Council Passes Wide-Sweeping Industrial Road Project

By Fred Arnold Telescope Publisher

It finally happened.

At a special meeting of the Belleville city council on Monday, city leaders unanimously passed a measure to allow for the construction of a threephase road system in the Belleville Industrial Park. The authorization paves the way for new business and industrial growth in the area adjoining and along north and south of Love’s Travel Plaza.

‘We’re going now,” Belleville Mayor Adam Robertson said. “We finally got it done.”

The project, which will install a concrete road, curbs gutters and drainage in the Industrial Park is one of the most proactive infrastructure projects the city has undertaken. Mayor Robertson says it will give the springboard final touches for new businesses who have “signed on the dotted line” that they will come to Belleville.

“Everything is dependent on having this new road system,” he said. “I’ve been saying it for a long time, there are good things happening in Belleville, and people are one step coser to seeing this.”

City leaders have discussed and debated the aggressive nearly $2 million road project for the last six months. The primary hang-up has been cost. But with new business and industry pledging to come to Belleville and/or expand existing operations, the council decided the time to move ahead was now.

Council member Mike Palmquist has served a point on the project. Saying it was one of two things (the other being the new water plant) the council had to get done. He has repeatedly said the community and total cost of the project would be best served to complete all three phases, rather than one at a time.

“I’m telling you, if we build it, they will come,” he said. “We have businesses right now, today who will build in the industrial park if we build that road.” The rest of the council listened.

City officials are now lining up financing and hope to get the project out for bid in mid-December.

KDOT Funds Pending

City Manager Adam Anderson said he will know by the end of the month if the KDOT grant Belleville applied for will be approved. If approved the city will receive slightly over $1 million toward the total cost.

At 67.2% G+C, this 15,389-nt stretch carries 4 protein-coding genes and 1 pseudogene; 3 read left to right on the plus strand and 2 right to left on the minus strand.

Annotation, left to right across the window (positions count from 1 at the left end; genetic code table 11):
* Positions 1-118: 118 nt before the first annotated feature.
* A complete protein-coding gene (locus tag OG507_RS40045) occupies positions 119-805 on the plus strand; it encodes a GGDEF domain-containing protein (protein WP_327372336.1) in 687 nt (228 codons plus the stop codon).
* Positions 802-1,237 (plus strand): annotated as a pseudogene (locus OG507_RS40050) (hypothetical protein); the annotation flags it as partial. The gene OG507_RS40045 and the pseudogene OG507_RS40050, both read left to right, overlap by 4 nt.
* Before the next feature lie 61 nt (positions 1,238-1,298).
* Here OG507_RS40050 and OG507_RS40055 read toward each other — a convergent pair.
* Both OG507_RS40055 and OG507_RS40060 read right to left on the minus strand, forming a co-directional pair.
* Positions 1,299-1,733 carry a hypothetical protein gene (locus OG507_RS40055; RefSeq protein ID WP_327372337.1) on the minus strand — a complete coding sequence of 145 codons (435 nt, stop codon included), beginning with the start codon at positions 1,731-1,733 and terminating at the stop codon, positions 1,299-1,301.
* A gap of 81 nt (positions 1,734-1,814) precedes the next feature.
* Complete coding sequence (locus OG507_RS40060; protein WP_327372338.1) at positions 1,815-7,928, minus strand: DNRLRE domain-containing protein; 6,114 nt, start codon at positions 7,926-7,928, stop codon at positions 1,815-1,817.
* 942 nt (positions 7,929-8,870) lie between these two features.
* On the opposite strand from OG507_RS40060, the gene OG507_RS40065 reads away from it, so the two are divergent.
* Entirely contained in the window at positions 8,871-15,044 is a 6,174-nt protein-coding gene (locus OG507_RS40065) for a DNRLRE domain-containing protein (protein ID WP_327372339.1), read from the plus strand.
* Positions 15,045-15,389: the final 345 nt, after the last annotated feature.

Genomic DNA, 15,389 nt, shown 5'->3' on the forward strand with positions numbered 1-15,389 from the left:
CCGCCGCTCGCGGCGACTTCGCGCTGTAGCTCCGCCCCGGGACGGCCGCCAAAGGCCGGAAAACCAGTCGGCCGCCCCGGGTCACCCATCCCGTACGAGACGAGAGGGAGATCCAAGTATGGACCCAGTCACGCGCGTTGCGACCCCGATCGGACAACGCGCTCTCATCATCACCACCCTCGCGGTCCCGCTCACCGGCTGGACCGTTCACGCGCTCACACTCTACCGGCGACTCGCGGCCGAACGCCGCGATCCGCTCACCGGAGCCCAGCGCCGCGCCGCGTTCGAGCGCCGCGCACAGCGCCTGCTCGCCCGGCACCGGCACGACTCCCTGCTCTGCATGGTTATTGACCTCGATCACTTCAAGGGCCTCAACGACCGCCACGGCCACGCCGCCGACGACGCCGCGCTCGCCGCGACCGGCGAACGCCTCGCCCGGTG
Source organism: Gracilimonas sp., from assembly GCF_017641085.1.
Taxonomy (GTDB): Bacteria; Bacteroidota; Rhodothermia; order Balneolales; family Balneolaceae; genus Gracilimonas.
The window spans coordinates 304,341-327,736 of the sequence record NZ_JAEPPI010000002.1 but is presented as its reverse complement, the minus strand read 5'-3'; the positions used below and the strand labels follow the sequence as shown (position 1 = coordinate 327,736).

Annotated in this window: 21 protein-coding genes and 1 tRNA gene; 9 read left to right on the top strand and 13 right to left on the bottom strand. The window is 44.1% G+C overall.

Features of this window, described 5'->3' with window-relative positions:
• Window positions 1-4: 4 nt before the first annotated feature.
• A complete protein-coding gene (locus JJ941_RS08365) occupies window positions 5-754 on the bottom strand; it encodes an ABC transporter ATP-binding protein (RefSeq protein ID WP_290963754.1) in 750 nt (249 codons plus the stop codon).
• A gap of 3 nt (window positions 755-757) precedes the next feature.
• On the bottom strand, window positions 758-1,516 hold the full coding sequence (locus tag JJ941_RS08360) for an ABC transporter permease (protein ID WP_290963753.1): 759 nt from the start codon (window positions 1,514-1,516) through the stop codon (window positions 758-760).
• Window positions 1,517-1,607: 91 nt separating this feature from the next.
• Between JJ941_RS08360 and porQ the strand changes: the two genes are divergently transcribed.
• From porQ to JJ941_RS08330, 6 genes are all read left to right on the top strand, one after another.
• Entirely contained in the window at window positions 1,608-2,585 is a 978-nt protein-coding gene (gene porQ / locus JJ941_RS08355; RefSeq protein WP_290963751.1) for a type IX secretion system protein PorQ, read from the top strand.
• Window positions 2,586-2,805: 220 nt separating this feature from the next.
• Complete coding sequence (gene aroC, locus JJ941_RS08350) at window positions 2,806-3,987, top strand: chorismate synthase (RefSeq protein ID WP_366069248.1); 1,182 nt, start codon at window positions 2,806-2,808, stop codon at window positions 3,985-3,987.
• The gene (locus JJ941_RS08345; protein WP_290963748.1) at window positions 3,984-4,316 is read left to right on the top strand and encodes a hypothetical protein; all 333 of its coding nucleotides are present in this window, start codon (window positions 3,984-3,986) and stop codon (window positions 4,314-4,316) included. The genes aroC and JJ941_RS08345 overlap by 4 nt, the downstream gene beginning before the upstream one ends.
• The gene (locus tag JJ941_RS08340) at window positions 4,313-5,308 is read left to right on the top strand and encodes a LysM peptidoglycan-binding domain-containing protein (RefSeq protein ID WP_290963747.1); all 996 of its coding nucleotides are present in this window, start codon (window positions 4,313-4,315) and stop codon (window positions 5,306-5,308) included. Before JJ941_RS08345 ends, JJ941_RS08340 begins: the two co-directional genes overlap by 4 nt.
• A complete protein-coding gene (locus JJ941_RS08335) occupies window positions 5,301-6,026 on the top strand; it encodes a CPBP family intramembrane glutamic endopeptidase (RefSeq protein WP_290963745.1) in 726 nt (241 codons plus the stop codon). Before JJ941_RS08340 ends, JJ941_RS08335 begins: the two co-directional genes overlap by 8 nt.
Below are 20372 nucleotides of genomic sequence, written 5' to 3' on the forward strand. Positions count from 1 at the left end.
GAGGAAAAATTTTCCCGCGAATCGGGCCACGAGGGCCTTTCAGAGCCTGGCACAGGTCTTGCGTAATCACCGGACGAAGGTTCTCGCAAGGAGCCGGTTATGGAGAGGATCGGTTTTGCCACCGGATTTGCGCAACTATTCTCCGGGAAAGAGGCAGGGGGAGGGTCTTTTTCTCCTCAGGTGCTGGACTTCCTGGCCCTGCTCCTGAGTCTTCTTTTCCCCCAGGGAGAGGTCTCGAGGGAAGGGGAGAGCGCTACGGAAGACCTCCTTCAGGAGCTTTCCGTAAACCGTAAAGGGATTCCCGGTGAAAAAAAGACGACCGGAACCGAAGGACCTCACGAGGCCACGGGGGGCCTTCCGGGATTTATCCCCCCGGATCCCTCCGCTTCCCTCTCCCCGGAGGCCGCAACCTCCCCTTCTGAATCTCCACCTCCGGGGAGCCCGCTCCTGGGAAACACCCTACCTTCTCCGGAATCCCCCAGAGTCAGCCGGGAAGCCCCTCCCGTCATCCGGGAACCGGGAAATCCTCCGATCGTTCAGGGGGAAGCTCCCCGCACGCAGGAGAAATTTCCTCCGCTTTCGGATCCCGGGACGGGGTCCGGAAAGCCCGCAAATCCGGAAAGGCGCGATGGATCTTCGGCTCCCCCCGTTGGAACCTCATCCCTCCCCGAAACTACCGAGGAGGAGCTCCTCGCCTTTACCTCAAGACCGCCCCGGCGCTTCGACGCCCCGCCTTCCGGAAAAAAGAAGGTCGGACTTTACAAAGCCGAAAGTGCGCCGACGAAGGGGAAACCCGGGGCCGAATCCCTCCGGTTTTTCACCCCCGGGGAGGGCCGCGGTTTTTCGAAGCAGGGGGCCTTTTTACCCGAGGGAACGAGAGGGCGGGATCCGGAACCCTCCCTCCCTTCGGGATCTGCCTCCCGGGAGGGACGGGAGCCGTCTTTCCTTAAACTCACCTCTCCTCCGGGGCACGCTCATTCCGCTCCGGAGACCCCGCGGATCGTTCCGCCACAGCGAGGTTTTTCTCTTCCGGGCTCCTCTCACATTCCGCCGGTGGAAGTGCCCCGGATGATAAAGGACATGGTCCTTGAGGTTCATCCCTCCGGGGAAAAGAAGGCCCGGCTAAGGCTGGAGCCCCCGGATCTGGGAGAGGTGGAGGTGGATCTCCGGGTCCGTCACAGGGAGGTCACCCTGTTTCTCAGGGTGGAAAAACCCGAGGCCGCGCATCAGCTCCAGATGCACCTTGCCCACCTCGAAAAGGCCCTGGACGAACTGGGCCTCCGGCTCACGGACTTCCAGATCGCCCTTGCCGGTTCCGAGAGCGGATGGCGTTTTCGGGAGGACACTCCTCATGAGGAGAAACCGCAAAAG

“That grant would obviously be huge,” Mayor Robertson said. “But to be clear, we are proceeding with the new infrastructure whether or not we get those funds.”

With the unanimous commitment on the project, council members are also turning an eye to “what’s next.”

Mayor Robertson and the council instructed Ken Johnson, of Campbell-Johnson Engineering to begin plans for the fourth Phase, which includes extending the Industrial Park road, south to 14th Street.

“We need to get going on that part of the project and get a proposal there too,” the mayor added.

Business Support

Several members of the business community were at Monday’s meeting and asked the council to approve the road project.

Dawn Surber– “As a retailer and tax collector I have seen Belleville progress a lot. I hope you will consider how you can make the road project work. I think we will miss out if we don’t get it done. It’s a real positive for our town.”

Sandy Cole– “I see nothing but positive. We’ve got to get this road built, it’s one of the most important things we can do as a town.”

Rod Woods– “You need to get this done in any way, shape or manner. It will continue to let us grow. It needs to be done as one project; construction costs are not going to go down.”

Dan Douglas– “I feel if you’re not prospering, you’re dying. We are interested in doing more in the community and have several projects going. Belleville has been good to us, far better than we’ve ever imagined. I see nothing but positive with this project but if you continue to wait, you will always be waiting for business.”

Heath Hoge– “This project can be done with a lot of local people. It is a great deal. I can tell you this, if you build this road, they (business and industry) will come.”

Following discussion and approval of the multi-phase project, city leaders instructed the engineer to create bid documents with a date of getting the project big in December. Councilman Mike Palmquist said things would move pretty quickly after that.

“I think we could be turning dirt in January,” he said. “That’s my goal.”